Interestingly, the survey found a groundswell of support from in-house counsel for including an appeal process into arbitration procedures, by which another arbitral tribunal would review the awards of a previous arbitral tribunal, rather than a court. This would seem to add a tier of cost to the arbitration process, which was a separate concern. However, 77% of the total respondents, i.e. not just in-house counsel, preferred the finality of an award without any appeal process.

The survey found that London was the most popular seat of arbitration, followed closely by Paris. In our view, this is probably due to the number of years over which arbitrations have been conducted in those jurisdictions, the neutrality and impartiality of their local courts, their favourable national arbitration laws, and their perceived positive track records for upholding arbitral agreements and enforcing arbitral awards. Other seats growing in popularity included Singapore and Hong Kong, which reflects the ever increasing use of arbitration in Asia. Geneva, Stockholm, and New York were also popular seats.

92% of respondents thought that institutional rules should be simplified for claims of modest value, and that parties should in such cases work together to narrow issues, limit document production, and reduce costs as far as possible.

Statistics from the LCIA and ICSID

The LCIA's 'Costs and Duration Data Report' provided statistics from recent LCIA arbitrations. These identified that the average total duration of an LCIA arbitration, from initial request to final award, was 16 months (this average period became 15 months where a sole arbitrator was appointed, and 19 months where a panel of three arbitrators was sitting).

The average charge by the LCIA for LCIA arbitrators' fees and its own administrative costs was US$192,000 per case. The LCIA proceeded to say that this typical cost was significantly lower than the equivalent average charges of the ICC and the Singapore International Arbitration Centre (SIAC), and comparable to those of the Hong Kong International Arbitration Centre (HKIAC).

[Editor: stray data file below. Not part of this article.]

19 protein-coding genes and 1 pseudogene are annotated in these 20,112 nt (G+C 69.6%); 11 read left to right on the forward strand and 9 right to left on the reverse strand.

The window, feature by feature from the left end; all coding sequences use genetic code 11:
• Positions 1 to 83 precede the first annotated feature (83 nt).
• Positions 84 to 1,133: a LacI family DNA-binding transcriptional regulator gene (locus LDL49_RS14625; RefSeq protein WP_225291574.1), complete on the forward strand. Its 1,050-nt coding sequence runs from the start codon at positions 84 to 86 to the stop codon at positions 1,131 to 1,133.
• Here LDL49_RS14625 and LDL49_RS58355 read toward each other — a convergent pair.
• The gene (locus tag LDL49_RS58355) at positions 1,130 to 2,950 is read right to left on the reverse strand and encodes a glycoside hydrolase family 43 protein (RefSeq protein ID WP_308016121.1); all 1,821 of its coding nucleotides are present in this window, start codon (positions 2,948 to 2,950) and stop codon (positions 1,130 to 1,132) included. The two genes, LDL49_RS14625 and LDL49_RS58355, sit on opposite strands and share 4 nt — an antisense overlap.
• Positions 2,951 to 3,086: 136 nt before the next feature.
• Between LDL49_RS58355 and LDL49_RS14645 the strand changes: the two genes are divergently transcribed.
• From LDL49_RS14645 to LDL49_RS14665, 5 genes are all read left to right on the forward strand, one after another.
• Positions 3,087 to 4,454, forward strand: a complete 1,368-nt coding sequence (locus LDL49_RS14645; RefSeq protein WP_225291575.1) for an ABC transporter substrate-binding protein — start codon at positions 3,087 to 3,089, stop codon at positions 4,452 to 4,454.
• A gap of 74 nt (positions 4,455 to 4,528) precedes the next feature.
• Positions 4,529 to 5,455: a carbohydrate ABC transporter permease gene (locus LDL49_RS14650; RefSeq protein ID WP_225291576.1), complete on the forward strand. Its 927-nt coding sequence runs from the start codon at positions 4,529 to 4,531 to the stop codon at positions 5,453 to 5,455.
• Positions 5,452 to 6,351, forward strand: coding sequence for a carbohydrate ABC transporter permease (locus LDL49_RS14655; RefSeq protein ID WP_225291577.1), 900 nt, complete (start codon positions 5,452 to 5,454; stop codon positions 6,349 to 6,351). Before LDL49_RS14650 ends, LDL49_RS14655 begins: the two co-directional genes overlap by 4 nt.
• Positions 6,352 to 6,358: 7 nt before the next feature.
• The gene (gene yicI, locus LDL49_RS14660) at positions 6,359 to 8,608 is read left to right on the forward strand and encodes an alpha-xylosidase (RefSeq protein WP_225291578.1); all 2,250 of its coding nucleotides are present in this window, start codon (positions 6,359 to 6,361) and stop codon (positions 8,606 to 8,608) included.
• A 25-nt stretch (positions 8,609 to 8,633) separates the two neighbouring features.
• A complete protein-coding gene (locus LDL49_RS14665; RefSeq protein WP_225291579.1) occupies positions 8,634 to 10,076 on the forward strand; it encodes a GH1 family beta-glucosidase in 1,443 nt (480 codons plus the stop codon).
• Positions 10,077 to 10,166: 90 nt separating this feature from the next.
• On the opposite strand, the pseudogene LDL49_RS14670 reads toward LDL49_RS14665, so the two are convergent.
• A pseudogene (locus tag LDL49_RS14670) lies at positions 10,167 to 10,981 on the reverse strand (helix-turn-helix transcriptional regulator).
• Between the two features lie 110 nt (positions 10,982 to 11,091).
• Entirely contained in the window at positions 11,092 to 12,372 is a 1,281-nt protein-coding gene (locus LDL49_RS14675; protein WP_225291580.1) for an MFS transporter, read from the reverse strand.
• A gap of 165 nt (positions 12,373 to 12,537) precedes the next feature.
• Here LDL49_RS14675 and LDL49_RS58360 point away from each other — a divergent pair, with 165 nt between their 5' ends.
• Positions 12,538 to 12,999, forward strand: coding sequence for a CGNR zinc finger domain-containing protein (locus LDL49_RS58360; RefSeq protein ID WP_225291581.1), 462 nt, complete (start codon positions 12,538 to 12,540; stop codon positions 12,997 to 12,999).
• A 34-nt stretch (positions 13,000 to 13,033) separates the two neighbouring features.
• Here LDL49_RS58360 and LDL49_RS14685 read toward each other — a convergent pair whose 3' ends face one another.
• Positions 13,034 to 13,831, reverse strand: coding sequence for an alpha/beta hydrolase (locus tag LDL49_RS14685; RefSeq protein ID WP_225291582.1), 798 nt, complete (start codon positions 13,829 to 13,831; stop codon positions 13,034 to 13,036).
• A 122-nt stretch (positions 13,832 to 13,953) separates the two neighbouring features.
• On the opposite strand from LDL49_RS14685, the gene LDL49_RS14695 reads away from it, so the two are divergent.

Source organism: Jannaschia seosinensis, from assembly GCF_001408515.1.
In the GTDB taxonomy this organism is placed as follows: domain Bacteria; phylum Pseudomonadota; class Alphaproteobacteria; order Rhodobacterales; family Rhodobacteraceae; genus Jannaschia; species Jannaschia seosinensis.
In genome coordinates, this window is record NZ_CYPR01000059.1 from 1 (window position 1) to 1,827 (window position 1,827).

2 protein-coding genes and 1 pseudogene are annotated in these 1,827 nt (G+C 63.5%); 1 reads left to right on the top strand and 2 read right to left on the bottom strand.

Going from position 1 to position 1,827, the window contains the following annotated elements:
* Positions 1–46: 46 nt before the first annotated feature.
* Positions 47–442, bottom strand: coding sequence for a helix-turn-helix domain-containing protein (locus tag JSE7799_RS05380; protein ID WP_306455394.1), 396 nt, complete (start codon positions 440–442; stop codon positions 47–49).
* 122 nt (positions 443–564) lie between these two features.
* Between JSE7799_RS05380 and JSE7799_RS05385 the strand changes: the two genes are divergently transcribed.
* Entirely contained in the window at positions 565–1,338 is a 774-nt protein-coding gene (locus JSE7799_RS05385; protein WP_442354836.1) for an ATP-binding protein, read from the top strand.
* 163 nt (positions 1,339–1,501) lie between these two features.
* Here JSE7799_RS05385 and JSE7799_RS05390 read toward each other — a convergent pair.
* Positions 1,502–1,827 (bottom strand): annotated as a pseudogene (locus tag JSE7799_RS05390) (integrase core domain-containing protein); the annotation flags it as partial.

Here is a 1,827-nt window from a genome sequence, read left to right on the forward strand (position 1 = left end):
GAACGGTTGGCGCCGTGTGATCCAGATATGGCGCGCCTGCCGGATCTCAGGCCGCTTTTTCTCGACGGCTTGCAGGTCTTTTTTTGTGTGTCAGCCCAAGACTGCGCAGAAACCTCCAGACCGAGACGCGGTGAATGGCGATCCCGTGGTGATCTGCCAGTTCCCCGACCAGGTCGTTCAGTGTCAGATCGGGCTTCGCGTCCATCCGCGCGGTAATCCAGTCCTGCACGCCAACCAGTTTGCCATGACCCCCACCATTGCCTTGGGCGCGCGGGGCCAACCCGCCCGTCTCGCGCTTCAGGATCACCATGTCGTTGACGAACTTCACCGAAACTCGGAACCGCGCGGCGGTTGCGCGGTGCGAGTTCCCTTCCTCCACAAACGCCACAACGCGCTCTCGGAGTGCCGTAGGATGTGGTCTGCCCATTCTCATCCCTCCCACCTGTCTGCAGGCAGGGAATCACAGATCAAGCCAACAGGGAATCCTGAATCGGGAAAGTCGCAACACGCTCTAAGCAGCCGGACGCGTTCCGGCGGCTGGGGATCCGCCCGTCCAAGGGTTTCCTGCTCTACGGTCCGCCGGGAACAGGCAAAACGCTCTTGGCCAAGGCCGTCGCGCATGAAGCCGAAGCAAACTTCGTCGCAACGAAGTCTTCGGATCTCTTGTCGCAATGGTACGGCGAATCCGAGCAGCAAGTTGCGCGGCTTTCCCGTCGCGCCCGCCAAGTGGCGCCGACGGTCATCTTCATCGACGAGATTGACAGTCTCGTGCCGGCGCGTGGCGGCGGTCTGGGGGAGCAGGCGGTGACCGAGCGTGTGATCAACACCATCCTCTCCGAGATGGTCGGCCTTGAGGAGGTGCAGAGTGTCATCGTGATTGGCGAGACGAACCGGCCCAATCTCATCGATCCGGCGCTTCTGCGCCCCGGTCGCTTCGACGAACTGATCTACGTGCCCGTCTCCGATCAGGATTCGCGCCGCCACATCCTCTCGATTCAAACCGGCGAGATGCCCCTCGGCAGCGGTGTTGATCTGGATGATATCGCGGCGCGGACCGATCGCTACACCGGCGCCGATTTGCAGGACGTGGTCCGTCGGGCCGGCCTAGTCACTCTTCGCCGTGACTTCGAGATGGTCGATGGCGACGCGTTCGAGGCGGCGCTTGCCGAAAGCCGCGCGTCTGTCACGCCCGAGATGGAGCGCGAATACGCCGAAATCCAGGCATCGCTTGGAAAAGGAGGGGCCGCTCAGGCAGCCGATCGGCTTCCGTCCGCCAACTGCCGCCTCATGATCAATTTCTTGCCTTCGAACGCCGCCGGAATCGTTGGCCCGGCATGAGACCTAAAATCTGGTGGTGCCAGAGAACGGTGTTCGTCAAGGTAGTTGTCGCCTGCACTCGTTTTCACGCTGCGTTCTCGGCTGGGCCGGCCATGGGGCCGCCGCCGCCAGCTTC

The LCIA also concluded that, for claims below US$1m, its charges were comparable with those of the ICC and SIAC, but were higher those of HKIAC. However, for claim values exceeding US$1m, the cost charged by the LCIA were less than those of the ICC and SIAC, but comparable with those of HKIAC.

As regards the data published by ICSID, ICSID noted that an increasing trend in the number of investor-state disputes referred to it. 2015 was ICSID's busiest year since its inception in 1965, with it registering 52 new cases.

ICSID's statistical analysis showed that 21% of its new cases were registered against Western European States, whereas claims against States in Eastern Europe and Central Asia comprised the majority of newly registered cases (33% of them in 2015). New claims against South American States actually decreased from 7% in 2014 to 5% in 2015.

ICSID noted that the majority of its cases arose from bilateral investment treaties between States, followed closely by the Energy Charter Treaty, and multilateral trade agreements, such as North America Free Trade Agreement (NAFTA) and Central America Free Trade Agreement (CAFTA). 8% of ICSID cases emanated from specific arbitration agreements contained in investment contracts entered into between foreign investors and States.


Turbulence in the global economy is likely to increase the number of international disputes. International arbitration is increasingly popular as the means of resolving them. However, users of international arbitration are expressing concern about the costs of the process, and the lack of imposition of sanctions for procedural infringements, and the absence of transparency regarding the efficiency of arbitrators in publishing awards.